“Employers have a vicarious liability for the actions of their employees both in and outside the workplace setting, and GB News therefore must make it plan that there is no place for hate speech on their channel, and within their organisation.

“While Fox has been suspended, pending investigation, questions must be asked of the broadcaster and about its employment protections and workplace culture more broadly, and it is vital that such issues are addressed quickly and effectively.”

TOPIC: Increasing levels of sickness with days off per worker rising to 7.8 per annum from 5.8

COMMENT BY: James Townsend, employment law Partner at law firm Payne Hicks Beach

“Employers, as a matter of best practice, will be wise to consider adding elements of discretion to any enhanced contractual sick pay policies in place from time to time in order that judgment may be exercised over when and if it is reasonable to pay enhanced company sick pay over and above statutory sick pay entitlements and when it is undesirable to do so.


“If absences due to a particular medical issue become regular or long term, employers should consider instructing external specialist occupational health advisers to give guidance on how to facilitate an early but safe return to the workplace.”

TOPIC: The Ockenden Review

COMMENT BY: Greg Almond, Personal Injury lawyer, Rotheras Solicitors

We’ve been instructed on a number of cases involved with the recent maternity scandals across the country and very distressing Ockenden review. With investigations rife in the Nottinghamshire hospital community and Midlands, uncovering a myriad of issues, it’s important to understand that this isn’t just a local issue, this is happening across the world /UK and investigations will be gaining momentum.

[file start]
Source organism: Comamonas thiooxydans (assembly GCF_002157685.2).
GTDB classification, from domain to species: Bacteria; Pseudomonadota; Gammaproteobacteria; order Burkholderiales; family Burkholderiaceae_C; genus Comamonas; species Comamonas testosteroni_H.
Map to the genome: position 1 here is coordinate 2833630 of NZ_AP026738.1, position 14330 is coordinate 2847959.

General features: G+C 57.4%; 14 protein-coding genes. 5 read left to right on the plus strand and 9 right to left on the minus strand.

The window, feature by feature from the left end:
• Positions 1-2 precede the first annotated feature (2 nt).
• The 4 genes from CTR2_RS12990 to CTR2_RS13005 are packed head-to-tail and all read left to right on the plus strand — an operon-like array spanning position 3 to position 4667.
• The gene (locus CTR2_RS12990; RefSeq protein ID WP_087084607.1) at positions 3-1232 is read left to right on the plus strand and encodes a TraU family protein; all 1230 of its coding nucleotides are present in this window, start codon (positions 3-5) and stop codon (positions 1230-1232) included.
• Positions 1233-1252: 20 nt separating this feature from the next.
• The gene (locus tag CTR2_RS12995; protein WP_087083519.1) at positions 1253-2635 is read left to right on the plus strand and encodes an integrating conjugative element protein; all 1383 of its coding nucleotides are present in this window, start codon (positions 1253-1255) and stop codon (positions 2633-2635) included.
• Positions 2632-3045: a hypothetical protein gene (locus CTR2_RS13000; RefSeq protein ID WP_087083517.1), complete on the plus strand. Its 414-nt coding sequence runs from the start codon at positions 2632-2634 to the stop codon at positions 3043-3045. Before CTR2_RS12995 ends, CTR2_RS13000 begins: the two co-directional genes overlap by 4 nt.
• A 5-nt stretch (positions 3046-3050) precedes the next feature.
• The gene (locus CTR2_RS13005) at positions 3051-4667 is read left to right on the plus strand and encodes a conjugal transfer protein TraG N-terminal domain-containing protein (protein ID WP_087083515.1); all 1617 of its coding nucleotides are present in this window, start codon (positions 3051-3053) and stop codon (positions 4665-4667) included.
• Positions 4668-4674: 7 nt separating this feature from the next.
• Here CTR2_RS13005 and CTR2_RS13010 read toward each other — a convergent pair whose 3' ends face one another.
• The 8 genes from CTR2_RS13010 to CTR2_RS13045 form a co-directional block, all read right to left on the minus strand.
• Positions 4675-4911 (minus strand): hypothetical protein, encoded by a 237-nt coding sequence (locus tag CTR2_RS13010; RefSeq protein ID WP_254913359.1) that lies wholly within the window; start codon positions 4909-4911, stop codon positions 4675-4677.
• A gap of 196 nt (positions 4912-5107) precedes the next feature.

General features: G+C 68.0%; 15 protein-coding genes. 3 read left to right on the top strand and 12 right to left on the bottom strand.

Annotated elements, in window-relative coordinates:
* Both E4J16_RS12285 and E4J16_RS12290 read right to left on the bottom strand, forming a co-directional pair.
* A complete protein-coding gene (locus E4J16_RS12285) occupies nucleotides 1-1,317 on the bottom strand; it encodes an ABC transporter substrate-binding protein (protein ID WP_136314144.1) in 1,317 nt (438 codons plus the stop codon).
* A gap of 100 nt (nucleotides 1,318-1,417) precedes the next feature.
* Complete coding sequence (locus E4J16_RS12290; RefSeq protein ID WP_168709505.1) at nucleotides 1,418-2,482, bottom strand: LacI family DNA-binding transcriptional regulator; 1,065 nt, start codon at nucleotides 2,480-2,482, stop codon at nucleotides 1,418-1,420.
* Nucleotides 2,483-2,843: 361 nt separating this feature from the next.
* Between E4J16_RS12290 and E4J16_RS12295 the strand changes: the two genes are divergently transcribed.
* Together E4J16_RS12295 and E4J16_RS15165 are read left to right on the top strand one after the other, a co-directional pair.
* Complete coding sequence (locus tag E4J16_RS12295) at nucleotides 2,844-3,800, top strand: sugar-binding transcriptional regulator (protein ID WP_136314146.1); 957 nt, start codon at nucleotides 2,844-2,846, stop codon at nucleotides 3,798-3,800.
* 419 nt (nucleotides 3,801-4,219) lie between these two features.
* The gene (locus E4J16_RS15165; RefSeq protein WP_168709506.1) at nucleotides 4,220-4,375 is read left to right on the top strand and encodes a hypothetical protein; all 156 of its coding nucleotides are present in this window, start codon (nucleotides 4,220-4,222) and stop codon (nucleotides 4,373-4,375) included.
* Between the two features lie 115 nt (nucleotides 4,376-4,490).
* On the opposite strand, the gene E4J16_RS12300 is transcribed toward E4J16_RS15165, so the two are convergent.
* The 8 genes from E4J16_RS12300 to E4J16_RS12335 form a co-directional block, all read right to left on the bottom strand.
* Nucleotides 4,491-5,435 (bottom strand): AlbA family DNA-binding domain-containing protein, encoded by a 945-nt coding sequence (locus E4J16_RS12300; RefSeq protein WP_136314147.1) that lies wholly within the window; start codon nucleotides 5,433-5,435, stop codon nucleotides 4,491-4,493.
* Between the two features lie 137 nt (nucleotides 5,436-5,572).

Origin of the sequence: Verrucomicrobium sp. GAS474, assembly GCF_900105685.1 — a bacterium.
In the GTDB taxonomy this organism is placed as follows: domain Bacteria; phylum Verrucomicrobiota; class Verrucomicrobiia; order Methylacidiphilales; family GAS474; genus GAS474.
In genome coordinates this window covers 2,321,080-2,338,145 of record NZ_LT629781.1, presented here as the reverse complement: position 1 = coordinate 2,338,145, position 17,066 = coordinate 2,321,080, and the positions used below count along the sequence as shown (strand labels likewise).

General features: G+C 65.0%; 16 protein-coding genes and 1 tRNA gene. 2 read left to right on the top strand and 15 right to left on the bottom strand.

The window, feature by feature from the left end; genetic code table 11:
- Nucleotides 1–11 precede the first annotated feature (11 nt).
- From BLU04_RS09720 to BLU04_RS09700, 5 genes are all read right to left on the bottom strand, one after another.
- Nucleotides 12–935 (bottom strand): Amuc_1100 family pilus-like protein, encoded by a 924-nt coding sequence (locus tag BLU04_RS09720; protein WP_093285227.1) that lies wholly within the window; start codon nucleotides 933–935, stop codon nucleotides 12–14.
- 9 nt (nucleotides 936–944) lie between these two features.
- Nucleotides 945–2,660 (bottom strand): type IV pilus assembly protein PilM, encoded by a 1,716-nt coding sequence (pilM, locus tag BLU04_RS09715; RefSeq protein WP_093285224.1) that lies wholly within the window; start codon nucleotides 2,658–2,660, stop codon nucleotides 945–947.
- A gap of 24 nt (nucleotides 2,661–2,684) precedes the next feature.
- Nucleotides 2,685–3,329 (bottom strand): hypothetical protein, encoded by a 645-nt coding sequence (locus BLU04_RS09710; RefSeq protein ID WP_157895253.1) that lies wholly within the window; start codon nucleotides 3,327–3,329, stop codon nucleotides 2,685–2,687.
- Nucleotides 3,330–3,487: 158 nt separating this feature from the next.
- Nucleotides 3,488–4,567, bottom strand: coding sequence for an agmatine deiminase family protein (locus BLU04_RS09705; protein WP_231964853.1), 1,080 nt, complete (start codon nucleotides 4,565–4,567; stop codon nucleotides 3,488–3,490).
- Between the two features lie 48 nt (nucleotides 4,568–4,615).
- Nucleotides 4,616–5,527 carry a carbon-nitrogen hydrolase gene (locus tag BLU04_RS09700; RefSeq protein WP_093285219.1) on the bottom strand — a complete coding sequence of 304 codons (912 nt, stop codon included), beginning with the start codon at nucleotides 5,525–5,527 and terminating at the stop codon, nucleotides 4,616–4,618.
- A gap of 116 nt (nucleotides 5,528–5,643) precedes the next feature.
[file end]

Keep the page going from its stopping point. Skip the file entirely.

APPOINTMENTS OF THE WEEK

GHERSON SOLICITORS LLP

 Liliya Akhmadullina,(left) a dual qualified lawyer in England & Wales and Russia, is joining the growing sanctions practice at Gherson Solicitors LLP. Previously with Peters & Peters’ business crime department she has considerable experience on multi-jurisdictional compliance and sanctions cases.

Prior to this, however, Akhmadullina had been a principal analyst and head of the Business Behaviour Team at Vigeo EIRIS in London (now Moody’s) where she advised a wide range of multinational corporations and institutional investors on their responsible investment strategies and risks, compliance procedures, and regulatory regimes.  She has also held the roles of legal counsel at the United Nations Development Program’s project in Moscow, and was a lawyer for a human rights NGO in the Czech Republic.

“Liliya is a welcome addition to our dynamic and growing firm.,” said Roger Gherson, founding partner at Gherson Solicitors. “Her vast experience advising individuals, businesses, and governments on their multi-jurisdictional compliance and regulatory matters is an indispensable asset to both our clients and colleagues alike.  We look forward to having her get stuck in and being part of our expanding team.”

IRWIN MITCHELL 

Thomas Hazlewood (left) has joined the Private Client Services team at Irwin Mitchell as part of the firm’s continued drive to strengthen what is believed to be the second largest private client team in the country.

Formerly with HCR Hewitsons, Hazlewood has extensive experience in advising clients on succession and inheritance tax planning including wills, trusts and lasting powers of attorney as well as probate and estate administration. His previous list of clients included business owners, trustees, and trusts and he also has a keen interest in advising rural businesses and land owners.

The Irwin Mitchell team was recently shortlisted as Probate Provider of the Year (North & Midlands) at the British Wills and Probate Awards and being tier 1 in Yorkshire for private client in Legal 500.

“Tom is joining the team in a period of significant growth across the country and it’s a pleasure to welcome him to Irwin Mitchell,” said Andrea Jones, Partner at Irwin Mitchell. He brings a wealth of experience, values and ambition that aligns with what Irwin Mitchell is all about, and I look forward to working with him.”

No rows, firings or spats about Tik Tok in the editorial office of the Legal Diary this week so we intend to be back for more again this time next week. So please continue to send your legal diary news, comments, insights and appointments to

fennell.edward@yahoo.com